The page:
Dr. Sandra Glahn, Associate Professor of Media Arts and Worship at Dallas Theological Seminary, shared a story with me on the personal impact she had on a male student at DTS. One of her students was about to deploy to Afghanistan as a chaplain and tracked her down to say goodbye. Below, is her recollection and reflection of the encounter:
The soldier standing in front of me was someone I had loved and mentored in my job as a seminary professor.
But first, he had something additional to say. It went something like this:
“You believed in me from the start, nurturing my dreams, and modeling for me what a godly woman looks like. Like a spiritual mom. Thank you, ma’am.”
I had no words. It was too much.
“I didn’t want to deploy without first . . .” he stammered, “making sure I said those words to you.”
During his desert deployment, Justin saw violence no human should see. And because chaplains cannot carry weapons, he carried a video camera and accompanied his guys to the front lines. He ended up producing a movie about war and PTSD. And because the seminary where I teach is committed to the marriage of arts and theology, they sent me to attend the premiere at the Boston Film Festival—where Justin’s film won “Best Documentary.”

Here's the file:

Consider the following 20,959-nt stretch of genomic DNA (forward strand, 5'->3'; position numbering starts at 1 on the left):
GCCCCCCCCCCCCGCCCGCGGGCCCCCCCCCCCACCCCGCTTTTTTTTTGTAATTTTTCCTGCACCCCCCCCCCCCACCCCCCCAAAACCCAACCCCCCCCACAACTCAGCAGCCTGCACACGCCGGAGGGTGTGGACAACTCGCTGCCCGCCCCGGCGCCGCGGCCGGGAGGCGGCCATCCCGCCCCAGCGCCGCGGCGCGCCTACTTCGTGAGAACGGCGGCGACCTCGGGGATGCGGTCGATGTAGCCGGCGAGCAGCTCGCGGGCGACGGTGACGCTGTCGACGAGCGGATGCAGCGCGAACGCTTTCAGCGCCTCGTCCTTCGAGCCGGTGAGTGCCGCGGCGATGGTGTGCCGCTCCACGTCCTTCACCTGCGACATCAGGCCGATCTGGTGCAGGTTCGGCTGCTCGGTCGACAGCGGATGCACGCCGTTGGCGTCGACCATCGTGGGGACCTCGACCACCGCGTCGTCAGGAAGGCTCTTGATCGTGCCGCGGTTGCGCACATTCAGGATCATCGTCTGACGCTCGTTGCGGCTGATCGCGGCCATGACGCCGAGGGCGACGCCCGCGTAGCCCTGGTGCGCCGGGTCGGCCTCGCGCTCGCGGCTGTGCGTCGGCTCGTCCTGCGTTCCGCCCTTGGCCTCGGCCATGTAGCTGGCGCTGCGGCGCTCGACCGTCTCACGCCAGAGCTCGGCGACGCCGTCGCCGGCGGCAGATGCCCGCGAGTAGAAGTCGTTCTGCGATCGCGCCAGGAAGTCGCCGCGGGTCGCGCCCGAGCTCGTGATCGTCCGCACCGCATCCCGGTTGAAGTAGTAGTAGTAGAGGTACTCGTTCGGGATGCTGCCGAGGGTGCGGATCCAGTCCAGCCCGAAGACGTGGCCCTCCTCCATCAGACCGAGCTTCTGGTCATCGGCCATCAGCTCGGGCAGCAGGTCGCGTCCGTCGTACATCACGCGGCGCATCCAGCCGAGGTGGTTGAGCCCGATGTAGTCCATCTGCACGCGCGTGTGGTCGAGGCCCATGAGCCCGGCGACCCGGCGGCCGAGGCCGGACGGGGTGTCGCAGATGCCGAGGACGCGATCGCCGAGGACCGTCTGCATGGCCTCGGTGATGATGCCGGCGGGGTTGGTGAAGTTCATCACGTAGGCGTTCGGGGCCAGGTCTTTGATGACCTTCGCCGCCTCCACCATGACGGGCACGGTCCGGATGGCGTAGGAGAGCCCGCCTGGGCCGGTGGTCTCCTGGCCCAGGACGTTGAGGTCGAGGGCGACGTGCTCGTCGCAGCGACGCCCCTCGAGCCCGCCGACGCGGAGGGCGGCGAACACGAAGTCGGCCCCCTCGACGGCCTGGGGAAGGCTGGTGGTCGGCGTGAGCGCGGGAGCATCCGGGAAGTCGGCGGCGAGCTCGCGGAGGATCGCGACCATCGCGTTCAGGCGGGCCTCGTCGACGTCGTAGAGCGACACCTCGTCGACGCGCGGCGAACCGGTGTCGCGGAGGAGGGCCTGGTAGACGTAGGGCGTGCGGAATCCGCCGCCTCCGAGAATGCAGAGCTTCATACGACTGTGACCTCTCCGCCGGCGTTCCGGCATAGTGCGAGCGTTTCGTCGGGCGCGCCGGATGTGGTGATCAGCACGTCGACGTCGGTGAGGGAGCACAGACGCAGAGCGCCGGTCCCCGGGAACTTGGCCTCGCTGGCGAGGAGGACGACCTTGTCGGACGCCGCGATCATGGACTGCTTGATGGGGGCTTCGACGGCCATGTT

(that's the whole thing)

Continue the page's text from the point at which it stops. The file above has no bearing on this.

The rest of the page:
As I walked down the red carpet that night, that young Army-captain chaplain, a leader of men, got the crowd’s attention and pointed to this woman with grey in her hair and lines around her eyes. “My mentor,” he announced, like that was the thing that made him most proud. And I tasted salt.
Later he texted me these words: “When you’re shaping up into who you’re going to be, it sometimes takes teachers to tell you that you can fly.”
So, I ask, should I be influencing people like Justin?